Clinic: what you need to know about HPV and sex - Evewoman
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Clinic: what you need to know about HPV and sex

Kenya has a National Vaccine Safety Advisory Committee and an independent team of experts that continuously evaluates and advises the country on vaccine safety (Image: Shutterstock)

 

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If there was a shot to ward off cancer and STIs, you’d get it, right? Well, there is one already and hardly anybody seems to want it due to the scary stories circulating on social media from other women some who have bad experiences after receiving the jab.

Vaccination against the Human Papillomavirus (HPV) has been going on for two weeks after it was launched in Mombasa. The ministry of health targets over 800,000 girls aged 10 in the vaccination that will be administered in two doses.

HPV is the most common sexually transmitted infection globally. It is usually harmless and goes away by itself, but some types have been said to lead to cancer or genital warts. HPV vaccine works by preparing the body to fight these infections.

While it has been touted as the best weapon to prevent cervical cancer, the vaccine which has been tested in many parts of the world has also been shunned for allegedly causing irredeemable side effects. In a video that received a lot of reactions on the internet, global health experts questioned the efficiency of HPV vaccine whose efficacy in preventing cancer they said is medically unproven. The video shares stories of women who have allegedly suffered serious neurological damage after they were injected with the vaccine. In Kenya, the Kenya Catholic Doctors Association’s (KCDA) has already expressed concern over the vaccine claiming it increases chances of women getting cancer.

Dr Benjamin Odongo, the Kenya Obstetrical, and Gynaecological Society (KOGS) chairperson (pictured below) answers all your questions on this super-common, super-confusing issue.

 

Does remaining faithful to one partner prevent women from contracting HPV?

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HPV is the most common sexually transmitted infection (STI), even in monogamous relationships. Anyone who is sexually active can get HPV, even if you have sex with only one person. You also can develop symptoms years after you have sex with someone who is infected. This makes it hard to know when you first became infected.

The prevalence of HPV infection among women above 15 is high. It ranges between 14 per cent and 51 per cent, depending on the region, and increases with age. Most HPV infections are acquired within the first years of sexual activity, as demonstrated by a study of 603 college students in the United States of America in which it was found that approximately 40 per cent of HPV infections are acquired within two years of the first sexual experience.

Sexual discipline, abstinence, chastity, and faithfulness alone do not entirely take away the risk of contracting HPV infection and cervical cancer. While this is encouraged, there is a need to protect individuals before their sexual debut, as the efficacy of HPV vaccination is greatest when given to HPV-naive women.

 

What are the odds of getting cervical cancer if one has HVP?

HPV infection may resolve spontaneously in approximately 90 per cent of individuals and does not cause any health problems. However, in a significant number of individuals, it can cause health problems like genital warts and cancer including cancers of the anus, penis, vagina, vulva, and back of the throat (oropharyngeal). Nearly all (99.7 per cent) cervical cancers, the second most common cancer among women, are caused by HPV Infections. There is no way to know or predict whether people who have HPV will develop cancer or other health problems.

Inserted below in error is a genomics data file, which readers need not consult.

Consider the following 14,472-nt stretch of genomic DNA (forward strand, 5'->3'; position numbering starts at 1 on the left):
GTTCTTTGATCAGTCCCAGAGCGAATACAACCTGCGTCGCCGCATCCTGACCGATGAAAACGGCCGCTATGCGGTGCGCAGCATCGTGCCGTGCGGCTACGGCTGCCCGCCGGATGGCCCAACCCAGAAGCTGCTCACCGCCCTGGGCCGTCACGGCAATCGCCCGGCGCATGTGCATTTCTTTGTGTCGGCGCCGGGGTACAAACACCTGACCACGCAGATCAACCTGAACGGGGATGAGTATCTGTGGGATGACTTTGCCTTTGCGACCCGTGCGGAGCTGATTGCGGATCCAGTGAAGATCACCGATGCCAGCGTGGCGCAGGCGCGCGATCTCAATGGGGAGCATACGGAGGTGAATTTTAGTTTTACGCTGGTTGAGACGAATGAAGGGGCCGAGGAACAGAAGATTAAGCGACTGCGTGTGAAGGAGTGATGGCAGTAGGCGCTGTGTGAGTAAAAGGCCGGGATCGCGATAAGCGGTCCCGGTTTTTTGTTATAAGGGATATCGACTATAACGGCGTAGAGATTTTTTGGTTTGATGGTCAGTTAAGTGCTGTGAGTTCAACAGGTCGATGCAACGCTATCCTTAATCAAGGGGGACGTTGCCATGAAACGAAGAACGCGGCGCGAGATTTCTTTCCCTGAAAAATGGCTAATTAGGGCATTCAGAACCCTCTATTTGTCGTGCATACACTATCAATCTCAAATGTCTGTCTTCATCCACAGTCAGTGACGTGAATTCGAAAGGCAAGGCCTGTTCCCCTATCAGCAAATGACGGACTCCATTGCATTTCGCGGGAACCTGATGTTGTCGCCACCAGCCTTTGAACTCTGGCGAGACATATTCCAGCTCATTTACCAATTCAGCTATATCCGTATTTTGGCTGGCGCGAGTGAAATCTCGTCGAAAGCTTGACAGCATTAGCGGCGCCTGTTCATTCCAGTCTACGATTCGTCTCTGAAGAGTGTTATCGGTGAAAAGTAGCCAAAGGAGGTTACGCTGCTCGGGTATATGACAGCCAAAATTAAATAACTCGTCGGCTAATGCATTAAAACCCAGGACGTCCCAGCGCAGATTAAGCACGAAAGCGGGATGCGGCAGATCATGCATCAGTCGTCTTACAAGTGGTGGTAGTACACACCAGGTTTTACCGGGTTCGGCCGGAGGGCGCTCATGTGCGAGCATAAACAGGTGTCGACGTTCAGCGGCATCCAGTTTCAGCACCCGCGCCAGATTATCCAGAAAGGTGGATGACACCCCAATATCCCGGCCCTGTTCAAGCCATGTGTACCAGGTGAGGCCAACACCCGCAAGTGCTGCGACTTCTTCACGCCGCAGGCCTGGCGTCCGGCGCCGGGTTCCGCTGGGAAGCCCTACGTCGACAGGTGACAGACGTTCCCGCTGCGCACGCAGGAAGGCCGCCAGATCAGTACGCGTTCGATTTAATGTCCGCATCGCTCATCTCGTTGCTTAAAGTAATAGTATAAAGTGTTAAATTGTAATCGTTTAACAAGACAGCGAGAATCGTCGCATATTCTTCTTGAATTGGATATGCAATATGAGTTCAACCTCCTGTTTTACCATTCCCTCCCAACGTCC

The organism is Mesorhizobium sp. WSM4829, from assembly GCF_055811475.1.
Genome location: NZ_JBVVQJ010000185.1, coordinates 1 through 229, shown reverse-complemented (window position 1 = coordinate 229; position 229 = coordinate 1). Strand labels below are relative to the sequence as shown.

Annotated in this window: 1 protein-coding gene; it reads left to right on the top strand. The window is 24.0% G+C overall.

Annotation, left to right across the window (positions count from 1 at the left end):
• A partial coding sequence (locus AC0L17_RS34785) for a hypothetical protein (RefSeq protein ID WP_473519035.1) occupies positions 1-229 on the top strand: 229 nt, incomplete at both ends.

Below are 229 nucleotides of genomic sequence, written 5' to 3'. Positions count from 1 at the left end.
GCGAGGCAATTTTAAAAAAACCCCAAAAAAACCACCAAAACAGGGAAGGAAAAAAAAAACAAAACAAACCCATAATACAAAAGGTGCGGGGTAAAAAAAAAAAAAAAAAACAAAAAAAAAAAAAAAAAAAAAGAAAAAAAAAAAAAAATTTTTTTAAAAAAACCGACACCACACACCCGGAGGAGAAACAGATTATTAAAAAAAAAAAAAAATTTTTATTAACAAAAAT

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Anyone who is sexually active can get HPV, even if you have sex with only one person (Image: Shutterstock)

 

What are some of the reactions to the HPV vaccine?

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The expected adverse reactions to Gardasil include pain, swelling, redness, stinging, bruising, bleeding at the injection site, and headache, fever, nausea, diarrhea, abdominal discomfort and syncope. Severe adverse reactions are rare, for instance, the risk of developing neurological symptoms is less than one case per one million individuals vaccinated. Kenya has in place a National Vaccine Safety Advisory Committee and an independent team of experts that continuously evaluates and advises the country on vaccine safety.

 

Gardasil, which is being given out in Kenya is said to have more serious side effects and is no longer available in the USA. What’s your take on this?

We have different types of HPV vaccine including Cervarix which covers only two strains of HPV and Gardasil which covers four types of HPV. These are HPV 6, 11, 16 and 18. HPV16 and HPV18 account for more than 70 per cent of all cervical cancer cases. Types 6 and 11 are responsible for genital warts which are not necessarily carcinogenic. So, in addition to preventing cervical cancer, there is protection against genital warts. This is based on our local studies.

 

What’s the cost of this vaccination drive?

This is not a commercial venture but rather a scientifically proven public health initiative to cut back on the burden due to cancer. Approximately 800,000 girls aged 10 are targeted for vaccination, with the vaccine being availed to the country at a negotiated price of Sh450 per dose. The government will finance this vaccine through existing co-financing mechanism, at Sh70 per dose. The government will spend Sh108 million and not Sh13 billion. Gavi covers the rest.

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